First of all, I know two of the authors personally; secondly, I didn’t pay for my copy of this RPG: the three of us were talking on-line about an idea of mine regarding either skirmish wargaming or roleplaying (or both) in medieval England (or Palestine, or both) during the reign of Richard Coeur de Lion or his brother John, and I was wondering what system to use. I was considering Hârnmaster, as it’s gritty, and the magic system is easily ignored if you wish. And they said ‘Why not look at C&S?’
So, here I am, looking.
This review refers only to the PDF version, which I am viewing mainly on a 12.9” iPad Pro, and it is very much a ‘first impression’.
First of all, the file loads very quickly into GoodReader. Secondly, it looks beautiful: this is a well-designed, well typeset and laid out publication. Navigation around the huge (602 page) tome is quick and easy thanks to excellent hyperlinking. It’s easy to get to the table of contents or index too - alternate pages have links to one or the other (as well as to every chapter); I might have preferred hyperlinks to both on every page, but it’s still very quick and easy to use. It’s a good example of how rules presented in PDF ought to be: the added functionality outweighs the ‘it isn’t a book’ feeling you get from rules on a tablet: it would be great for use at the table because looking something up in the index gets you a hyperlink straight to the relevant text - no scrolling required!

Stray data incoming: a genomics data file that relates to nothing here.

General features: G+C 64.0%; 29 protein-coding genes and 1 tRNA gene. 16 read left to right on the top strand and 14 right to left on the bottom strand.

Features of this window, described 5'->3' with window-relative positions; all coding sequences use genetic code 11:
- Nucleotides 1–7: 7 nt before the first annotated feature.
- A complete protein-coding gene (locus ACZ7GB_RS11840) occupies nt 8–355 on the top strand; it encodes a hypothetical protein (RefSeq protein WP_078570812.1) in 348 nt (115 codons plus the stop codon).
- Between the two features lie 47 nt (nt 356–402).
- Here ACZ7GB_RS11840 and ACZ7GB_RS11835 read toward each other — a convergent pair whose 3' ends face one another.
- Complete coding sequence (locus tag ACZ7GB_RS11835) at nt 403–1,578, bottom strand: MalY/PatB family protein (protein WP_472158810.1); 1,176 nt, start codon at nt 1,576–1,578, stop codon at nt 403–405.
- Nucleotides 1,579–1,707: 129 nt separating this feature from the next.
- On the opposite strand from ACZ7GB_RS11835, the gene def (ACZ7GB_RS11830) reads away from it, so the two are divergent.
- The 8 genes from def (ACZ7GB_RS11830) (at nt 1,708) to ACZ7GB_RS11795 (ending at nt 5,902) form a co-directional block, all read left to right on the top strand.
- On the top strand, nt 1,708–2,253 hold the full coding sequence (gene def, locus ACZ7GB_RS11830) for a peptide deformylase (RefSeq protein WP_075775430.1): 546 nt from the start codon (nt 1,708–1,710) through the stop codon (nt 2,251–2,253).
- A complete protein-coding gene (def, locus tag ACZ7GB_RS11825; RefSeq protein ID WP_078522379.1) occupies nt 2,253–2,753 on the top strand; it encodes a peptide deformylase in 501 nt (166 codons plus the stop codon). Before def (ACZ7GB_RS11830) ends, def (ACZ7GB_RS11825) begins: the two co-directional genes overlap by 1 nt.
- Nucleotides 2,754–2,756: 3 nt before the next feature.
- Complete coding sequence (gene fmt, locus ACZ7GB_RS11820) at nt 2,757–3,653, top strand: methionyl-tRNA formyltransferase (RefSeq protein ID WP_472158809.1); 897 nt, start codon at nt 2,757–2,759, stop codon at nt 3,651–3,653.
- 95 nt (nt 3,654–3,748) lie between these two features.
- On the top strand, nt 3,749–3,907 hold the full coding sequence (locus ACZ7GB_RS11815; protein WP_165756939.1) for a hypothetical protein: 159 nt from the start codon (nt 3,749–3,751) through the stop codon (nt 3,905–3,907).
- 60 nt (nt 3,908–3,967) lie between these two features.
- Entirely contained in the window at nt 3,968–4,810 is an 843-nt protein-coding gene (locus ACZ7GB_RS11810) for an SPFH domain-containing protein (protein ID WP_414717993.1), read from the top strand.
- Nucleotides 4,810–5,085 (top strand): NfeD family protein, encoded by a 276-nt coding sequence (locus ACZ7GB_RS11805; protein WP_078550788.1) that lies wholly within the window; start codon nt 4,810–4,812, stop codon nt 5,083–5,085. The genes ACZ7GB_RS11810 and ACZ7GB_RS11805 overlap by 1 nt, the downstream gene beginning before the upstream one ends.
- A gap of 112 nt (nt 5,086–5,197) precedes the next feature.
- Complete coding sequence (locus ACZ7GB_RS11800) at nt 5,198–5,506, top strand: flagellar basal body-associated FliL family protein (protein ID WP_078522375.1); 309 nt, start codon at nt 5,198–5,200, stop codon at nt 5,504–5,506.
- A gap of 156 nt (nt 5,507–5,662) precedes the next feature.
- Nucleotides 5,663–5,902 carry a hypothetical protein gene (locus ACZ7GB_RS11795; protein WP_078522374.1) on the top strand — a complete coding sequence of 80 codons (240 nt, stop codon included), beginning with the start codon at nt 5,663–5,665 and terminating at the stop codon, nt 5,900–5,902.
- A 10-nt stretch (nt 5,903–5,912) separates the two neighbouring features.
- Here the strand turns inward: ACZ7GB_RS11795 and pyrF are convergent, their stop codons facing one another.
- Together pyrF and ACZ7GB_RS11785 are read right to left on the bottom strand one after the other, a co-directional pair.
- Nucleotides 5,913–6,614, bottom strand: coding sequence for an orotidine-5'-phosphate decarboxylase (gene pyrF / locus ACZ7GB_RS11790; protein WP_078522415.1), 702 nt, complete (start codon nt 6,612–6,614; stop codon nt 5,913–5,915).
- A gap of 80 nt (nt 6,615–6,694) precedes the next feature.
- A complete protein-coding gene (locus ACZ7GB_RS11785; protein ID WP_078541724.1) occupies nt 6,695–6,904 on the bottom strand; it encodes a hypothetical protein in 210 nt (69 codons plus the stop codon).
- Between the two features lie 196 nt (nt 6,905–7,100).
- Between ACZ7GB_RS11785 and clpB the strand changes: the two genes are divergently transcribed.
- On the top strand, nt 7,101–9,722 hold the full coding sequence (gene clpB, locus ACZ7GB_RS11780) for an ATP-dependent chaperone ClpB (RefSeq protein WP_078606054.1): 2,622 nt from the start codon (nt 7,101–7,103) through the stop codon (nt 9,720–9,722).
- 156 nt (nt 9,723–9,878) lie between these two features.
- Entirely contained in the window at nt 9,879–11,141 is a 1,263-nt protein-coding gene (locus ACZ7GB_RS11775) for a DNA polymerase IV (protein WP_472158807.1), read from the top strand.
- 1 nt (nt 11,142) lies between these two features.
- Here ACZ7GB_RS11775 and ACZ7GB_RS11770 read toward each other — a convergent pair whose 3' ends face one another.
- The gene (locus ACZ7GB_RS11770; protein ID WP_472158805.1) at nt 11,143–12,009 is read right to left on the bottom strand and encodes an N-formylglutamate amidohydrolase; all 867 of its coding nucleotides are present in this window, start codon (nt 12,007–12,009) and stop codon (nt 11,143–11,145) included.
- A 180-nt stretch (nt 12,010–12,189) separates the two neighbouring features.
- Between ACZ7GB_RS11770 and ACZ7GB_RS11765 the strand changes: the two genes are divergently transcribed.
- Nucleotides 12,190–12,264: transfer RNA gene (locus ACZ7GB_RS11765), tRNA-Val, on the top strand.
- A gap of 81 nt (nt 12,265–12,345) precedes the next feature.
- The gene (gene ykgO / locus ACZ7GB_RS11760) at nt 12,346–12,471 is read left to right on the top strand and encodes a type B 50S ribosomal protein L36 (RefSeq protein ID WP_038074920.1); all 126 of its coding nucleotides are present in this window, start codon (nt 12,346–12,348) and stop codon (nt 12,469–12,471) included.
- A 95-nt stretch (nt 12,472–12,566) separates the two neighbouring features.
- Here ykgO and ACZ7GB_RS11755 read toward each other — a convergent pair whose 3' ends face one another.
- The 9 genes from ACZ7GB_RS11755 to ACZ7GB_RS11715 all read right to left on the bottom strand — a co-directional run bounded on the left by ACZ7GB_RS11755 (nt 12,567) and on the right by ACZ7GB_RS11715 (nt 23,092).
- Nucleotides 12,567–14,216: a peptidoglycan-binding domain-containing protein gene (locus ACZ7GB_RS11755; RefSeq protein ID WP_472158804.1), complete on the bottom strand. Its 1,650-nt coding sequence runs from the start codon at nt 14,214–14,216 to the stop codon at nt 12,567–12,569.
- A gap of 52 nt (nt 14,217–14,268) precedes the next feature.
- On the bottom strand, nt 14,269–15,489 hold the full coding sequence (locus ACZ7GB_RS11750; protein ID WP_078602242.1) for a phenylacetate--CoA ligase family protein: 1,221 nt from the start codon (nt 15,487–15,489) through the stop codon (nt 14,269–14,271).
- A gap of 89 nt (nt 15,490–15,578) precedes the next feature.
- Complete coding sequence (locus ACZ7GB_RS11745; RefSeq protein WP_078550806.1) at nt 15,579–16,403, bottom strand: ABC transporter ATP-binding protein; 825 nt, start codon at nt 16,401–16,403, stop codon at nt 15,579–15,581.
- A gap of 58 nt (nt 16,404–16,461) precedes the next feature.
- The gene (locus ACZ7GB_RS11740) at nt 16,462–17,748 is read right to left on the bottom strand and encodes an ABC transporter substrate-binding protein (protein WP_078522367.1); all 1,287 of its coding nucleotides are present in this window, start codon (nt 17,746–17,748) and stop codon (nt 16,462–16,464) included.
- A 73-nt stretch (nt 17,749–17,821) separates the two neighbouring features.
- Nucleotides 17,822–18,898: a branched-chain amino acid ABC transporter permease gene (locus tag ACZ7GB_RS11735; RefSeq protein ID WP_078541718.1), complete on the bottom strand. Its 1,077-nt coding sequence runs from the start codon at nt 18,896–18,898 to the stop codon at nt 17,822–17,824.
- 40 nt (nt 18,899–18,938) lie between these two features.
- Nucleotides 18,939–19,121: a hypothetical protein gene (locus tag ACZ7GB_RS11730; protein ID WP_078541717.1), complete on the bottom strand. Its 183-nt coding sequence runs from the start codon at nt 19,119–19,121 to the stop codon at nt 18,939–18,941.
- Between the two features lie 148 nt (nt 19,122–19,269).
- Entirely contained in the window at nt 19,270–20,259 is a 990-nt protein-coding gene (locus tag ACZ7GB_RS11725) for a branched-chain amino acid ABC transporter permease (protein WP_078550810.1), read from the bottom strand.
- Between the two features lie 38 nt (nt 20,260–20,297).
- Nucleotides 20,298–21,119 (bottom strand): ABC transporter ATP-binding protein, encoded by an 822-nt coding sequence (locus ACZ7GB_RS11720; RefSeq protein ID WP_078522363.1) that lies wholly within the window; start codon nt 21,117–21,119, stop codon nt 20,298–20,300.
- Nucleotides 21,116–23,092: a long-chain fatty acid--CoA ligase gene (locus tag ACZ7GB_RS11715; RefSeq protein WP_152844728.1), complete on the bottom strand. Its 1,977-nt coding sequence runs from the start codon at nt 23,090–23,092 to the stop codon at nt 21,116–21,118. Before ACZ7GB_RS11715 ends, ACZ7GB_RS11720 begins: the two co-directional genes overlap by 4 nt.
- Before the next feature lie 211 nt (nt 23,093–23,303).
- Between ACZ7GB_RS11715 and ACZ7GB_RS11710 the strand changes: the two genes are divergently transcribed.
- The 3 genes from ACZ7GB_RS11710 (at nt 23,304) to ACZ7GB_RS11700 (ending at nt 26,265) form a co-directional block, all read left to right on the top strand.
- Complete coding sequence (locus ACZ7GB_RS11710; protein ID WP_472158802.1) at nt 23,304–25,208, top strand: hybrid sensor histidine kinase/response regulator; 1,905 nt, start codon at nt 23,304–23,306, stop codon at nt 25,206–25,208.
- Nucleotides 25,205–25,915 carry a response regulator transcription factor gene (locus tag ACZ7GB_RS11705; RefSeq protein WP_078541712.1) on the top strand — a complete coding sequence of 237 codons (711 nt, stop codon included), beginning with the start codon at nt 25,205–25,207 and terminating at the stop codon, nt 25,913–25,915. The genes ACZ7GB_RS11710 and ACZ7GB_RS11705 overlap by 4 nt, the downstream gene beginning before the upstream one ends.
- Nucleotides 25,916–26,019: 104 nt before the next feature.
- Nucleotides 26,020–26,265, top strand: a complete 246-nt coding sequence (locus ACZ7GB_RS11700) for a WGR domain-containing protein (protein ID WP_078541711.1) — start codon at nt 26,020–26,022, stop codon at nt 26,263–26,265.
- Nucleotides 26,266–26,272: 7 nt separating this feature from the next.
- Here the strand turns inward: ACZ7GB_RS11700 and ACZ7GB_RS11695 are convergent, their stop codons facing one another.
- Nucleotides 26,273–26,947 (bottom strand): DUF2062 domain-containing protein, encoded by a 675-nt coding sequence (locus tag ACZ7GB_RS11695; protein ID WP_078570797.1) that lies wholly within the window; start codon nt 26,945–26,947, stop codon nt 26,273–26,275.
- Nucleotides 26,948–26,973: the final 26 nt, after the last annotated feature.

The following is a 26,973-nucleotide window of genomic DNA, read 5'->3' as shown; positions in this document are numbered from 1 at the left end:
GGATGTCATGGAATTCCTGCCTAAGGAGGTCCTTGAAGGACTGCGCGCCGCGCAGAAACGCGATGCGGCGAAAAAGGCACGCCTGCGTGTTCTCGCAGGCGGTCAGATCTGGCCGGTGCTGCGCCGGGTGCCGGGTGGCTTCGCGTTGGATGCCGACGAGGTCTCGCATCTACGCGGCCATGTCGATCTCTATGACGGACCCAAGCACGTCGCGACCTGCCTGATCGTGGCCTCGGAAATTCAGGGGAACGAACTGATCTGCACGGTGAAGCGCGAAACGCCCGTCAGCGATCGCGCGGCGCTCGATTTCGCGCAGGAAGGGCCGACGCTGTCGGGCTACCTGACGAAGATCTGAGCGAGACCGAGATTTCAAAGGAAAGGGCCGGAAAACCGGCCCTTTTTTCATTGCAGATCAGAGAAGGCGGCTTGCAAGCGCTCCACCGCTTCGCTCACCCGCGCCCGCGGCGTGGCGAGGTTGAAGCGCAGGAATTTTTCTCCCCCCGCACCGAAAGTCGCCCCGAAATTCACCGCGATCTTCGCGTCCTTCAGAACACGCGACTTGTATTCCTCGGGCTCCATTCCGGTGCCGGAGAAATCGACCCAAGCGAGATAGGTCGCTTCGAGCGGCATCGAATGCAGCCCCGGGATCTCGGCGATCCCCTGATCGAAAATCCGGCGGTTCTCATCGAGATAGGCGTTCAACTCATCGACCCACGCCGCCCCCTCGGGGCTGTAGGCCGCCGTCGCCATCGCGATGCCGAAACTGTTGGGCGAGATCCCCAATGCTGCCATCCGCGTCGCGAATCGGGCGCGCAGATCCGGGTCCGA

The artwork is good but ‘minimal’ and unobtrusive - the book is big enough without loading it with pages and pages of gratuitous pictures. What art there is, is evocative and suits the ‘feel’ of the subject well. The text is clear and easy to read, though the extensive use of ligatures reduces the readability a bit and their appearance ‘jars’ a little - at least for me. The tables are well laid-out and easy to refer to.
My first impression of the rules is that the system is quite ‘old school’ - complex and ‘crunchy’ - there are lots of rules, lots of acronyms, lots of tables. And I’m sure it harks back to the previous four editions - using mechanics, acronyms, etc., which are probably very familiar to aficionados of the earlier editions. For a tyro like me though, it’s pretty daunting at first glance! More to follow as and when I ‘get to grips’ with the nitty-gritty of the system.